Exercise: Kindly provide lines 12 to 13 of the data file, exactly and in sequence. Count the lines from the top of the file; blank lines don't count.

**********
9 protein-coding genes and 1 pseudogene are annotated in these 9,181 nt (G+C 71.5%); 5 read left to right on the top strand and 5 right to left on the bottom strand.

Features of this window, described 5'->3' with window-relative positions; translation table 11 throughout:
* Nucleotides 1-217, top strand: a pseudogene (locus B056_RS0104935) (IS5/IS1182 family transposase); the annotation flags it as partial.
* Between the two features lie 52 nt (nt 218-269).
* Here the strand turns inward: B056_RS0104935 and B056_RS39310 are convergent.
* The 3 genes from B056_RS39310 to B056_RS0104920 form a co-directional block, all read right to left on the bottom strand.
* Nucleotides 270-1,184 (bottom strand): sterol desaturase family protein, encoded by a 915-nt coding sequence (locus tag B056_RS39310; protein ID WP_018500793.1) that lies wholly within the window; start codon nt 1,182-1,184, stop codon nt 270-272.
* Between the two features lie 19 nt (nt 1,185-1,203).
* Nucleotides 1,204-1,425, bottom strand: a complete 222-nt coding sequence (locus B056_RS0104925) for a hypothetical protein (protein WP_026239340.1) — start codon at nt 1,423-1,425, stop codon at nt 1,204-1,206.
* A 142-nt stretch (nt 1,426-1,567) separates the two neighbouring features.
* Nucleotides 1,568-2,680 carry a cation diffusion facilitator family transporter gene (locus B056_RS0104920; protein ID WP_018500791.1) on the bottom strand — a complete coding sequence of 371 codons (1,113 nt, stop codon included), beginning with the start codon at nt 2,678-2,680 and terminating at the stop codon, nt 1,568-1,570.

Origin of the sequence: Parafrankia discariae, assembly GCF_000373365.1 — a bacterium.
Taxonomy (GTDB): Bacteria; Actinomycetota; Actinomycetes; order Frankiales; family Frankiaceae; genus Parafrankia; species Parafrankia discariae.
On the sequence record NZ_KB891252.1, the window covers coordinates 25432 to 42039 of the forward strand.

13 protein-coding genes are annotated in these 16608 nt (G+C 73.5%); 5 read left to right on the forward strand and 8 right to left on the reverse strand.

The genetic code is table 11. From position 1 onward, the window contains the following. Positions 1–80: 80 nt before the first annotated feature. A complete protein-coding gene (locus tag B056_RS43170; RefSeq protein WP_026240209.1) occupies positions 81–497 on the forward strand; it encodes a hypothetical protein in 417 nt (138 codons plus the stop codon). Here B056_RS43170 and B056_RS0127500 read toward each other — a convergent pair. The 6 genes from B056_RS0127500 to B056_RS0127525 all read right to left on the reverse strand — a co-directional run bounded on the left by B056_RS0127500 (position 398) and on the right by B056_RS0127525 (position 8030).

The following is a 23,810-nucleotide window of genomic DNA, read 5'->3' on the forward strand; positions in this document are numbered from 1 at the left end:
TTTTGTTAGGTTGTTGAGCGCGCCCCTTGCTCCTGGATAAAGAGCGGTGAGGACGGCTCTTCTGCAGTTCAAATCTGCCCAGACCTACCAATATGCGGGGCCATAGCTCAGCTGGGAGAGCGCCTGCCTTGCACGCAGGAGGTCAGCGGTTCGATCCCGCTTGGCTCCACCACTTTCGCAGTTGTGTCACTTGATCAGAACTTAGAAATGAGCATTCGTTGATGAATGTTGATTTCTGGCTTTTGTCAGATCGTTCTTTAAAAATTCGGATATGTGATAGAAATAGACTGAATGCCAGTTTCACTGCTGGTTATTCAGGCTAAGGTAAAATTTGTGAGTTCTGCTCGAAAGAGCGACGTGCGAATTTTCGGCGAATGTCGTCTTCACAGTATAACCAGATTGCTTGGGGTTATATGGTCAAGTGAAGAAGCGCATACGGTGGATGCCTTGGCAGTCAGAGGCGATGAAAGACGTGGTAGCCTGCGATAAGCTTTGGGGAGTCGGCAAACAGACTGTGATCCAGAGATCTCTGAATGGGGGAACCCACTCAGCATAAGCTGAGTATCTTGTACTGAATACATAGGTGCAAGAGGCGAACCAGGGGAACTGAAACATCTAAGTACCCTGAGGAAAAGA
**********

Origin of the sequence: Parafrankia discariae, assembly GCF_000373365.1 — a bacterium.
Taxonomy (GTDB): Bacteria; Actinomycetota; Actinomycetes; order Frankiales; family Frankiaceae; genus Parafrankia; species Parafrankia discariae.